One significant outcome of the recent election seems to be the large number of angry white men. Having run the country for 260 years, they seem to resent the fact that one of the Other has succeeded in winning the votes of many people who are not white and/or males. I received a couple of Emails the day after the election from a couple of very angry white men who felt betrayed and claimed that everything they had been brought up to believe had been totally discredited by this unbelievable turn of events. One even sent me a breakdown of the Obama votes, showing the percentages of African-American, Latino and WOMEN voters who had gone for President Obama. It looked like something out of the xenophobic Pat Buchanan playbook, hastily put together to demonstrate the unworthiness of the victory: Well, there you are, you see! I reminded him that until 1920 almost all voters were white males and until 1964 most voters were white, period.

(On Facebook I saw another chart someone had put together showing that the states with the highest educated population  had also  gone for Obama, but I didn’t sent that to the angry white men, who also happen to be pretty smart and well educated themselves…but obviously seriously misguided.)

Some angry white men are trying to secede from the United States, claiming it does not reflect their values. Which are apparently similar to the South’s, circa 1860. I could have bought into that idea of secession during the eight agonizing years of the Bush administration, but I’m not an angry white male. I was more depressed than angry during those years, feeling a sort of despair that thinking people could have elected, at least once, such an incompetent (unless you were very wealthy) group of scoundrels.

So what shall we do with these angry white men? They happen to be the “job creators” who have spent the last four years trying to make sure that President Obama would be a one term president, and now their dreams are dashed.  They have enough money to retire retreat to the islands where most of their money is, so maybe they’ll just sulk until 2016, or withhold their job creating powers another four years to prove how hurt they are by the betrayal of the 47% for voting the wrong way. And it will be Obama’s fault, of course.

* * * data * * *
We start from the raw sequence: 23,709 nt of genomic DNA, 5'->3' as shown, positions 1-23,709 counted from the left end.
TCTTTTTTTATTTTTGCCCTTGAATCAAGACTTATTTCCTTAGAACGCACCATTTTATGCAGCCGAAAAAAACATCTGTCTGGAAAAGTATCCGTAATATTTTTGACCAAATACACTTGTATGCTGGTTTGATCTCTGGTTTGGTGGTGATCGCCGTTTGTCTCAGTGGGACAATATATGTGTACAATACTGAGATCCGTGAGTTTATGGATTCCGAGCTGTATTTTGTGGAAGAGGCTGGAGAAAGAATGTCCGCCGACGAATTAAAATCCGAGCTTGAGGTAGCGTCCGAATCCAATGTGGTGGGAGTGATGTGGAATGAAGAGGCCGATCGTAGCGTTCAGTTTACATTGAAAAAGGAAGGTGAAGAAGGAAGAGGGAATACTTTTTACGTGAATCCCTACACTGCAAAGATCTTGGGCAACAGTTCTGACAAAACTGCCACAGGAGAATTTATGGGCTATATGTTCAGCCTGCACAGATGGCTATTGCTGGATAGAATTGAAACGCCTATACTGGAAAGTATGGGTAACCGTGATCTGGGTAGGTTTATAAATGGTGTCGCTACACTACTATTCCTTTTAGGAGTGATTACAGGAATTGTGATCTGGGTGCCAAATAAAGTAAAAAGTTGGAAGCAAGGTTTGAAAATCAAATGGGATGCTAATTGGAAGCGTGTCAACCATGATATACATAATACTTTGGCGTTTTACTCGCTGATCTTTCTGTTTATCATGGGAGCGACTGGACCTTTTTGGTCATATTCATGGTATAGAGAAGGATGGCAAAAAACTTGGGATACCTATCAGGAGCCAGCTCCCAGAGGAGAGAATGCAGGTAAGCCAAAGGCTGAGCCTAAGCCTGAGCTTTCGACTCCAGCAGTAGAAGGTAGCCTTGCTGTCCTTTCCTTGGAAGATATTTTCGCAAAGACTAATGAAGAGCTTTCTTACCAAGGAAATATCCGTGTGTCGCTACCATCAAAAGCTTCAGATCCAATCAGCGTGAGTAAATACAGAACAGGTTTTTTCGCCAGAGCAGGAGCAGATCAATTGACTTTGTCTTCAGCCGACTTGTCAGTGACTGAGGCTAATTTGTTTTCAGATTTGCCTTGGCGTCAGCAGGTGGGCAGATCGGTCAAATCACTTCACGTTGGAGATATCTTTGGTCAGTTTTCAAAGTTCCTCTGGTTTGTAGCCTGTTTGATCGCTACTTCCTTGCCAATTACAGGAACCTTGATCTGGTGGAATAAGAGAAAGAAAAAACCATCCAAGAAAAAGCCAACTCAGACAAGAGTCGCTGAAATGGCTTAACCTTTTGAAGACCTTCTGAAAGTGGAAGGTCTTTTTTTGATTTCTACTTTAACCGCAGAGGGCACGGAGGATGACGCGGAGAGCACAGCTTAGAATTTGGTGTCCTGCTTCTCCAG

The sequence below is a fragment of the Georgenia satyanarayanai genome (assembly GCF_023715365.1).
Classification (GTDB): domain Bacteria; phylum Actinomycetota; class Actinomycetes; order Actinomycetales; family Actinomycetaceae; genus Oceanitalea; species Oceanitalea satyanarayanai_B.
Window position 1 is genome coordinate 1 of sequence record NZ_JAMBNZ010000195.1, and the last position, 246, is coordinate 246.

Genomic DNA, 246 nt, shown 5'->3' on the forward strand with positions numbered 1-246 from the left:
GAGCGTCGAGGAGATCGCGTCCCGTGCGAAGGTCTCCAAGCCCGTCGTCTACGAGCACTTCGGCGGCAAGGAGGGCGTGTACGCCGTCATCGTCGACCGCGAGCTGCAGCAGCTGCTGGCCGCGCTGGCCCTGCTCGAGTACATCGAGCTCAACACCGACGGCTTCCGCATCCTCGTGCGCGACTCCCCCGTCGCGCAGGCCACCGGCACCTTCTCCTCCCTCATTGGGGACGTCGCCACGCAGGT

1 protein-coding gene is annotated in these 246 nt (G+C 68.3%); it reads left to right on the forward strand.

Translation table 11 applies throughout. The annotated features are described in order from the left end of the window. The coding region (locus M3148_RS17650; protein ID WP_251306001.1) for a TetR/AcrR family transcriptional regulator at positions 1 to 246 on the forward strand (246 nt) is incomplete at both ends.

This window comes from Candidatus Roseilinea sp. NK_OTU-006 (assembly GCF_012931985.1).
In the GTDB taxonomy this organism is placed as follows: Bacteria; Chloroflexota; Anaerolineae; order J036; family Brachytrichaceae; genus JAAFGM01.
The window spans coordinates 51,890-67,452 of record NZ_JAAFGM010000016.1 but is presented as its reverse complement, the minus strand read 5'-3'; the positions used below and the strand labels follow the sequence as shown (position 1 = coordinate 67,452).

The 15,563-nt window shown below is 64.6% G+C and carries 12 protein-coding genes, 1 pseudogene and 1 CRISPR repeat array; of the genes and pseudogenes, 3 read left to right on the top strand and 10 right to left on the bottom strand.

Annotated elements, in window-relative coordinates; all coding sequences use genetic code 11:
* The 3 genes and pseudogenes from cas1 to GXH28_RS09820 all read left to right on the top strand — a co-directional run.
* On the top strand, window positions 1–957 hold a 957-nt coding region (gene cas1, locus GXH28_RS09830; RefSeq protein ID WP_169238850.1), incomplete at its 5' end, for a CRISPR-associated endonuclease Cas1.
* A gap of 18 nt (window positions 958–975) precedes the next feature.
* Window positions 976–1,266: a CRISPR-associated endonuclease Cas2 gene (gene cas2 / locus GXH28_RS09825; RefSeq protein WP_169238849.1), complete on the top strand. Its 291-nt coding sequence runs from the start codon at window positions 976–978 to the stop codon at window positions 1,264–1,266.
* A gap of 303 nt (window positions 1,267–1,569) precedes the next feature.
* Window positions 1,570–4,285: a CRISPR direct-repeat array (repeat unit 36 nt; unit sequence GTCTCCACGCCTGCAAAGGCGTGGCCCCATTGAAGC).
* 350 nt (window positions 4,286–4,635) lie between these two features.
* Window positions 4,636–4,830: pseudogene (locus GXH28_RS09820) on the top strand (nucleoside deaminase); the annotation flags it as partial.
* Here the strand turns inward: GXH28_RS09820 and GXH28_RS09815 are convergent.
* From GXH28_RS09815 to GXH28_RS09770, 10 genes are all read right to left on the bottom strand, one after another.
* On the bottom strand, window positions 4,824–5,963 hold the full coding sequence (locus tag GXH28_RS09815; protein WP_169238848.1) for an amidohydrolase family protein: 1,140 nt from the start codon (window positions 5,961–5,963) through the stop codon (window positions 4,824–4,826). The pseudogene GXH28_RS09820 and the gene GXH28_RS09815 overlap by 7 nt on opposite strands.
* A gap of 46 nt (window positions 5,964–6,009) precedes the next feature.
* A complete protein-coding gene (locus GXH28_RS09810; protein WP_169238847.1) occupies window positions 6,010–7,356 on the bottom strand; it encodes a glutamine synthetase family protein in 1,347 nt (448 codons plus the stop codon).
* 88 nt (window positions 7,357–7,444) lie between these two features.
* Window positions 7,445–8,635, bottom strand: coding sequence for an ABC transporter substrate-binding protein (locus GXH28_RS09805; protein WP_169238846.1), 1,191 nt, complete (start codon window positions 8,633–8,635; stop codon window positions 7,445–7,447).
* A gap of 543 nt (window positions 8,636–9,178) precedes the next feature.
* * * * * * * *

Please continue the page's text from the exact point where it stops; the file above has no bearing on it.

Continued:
Monday, November 12, 2012

Mia Famiglia

My little brother Ed, who tuned 76 last week organized a trip for Michael, the next to youngest brother (77) and me to drive up to Corning, N.Y. to visit our sister, the world famous Mary Lu Walker. The drive up NY State Rte. 86 is one of  my favorite rides, pretty even in November. It was the day after the election, so some of s were quite joyous in a very subdued way, since some of us had been on the other side. Being civilized  and loving people we shelved all discussion of the election outcome.
We had a lovely sunny, warm day and arrived around 4 o'clock in the afternoon.
We were pleased not only to greet our sister and her husband Don, but niece , pretty Peggy, down from Buffalo. She had brought dinner with her, and since she is a marvelous cook, we felt coddled.
 We wined and dined and talked and laughed. We do stay in touch, through the Internet and the phone, so we didn't have any new news, but it just felt so good to be together in the flesh.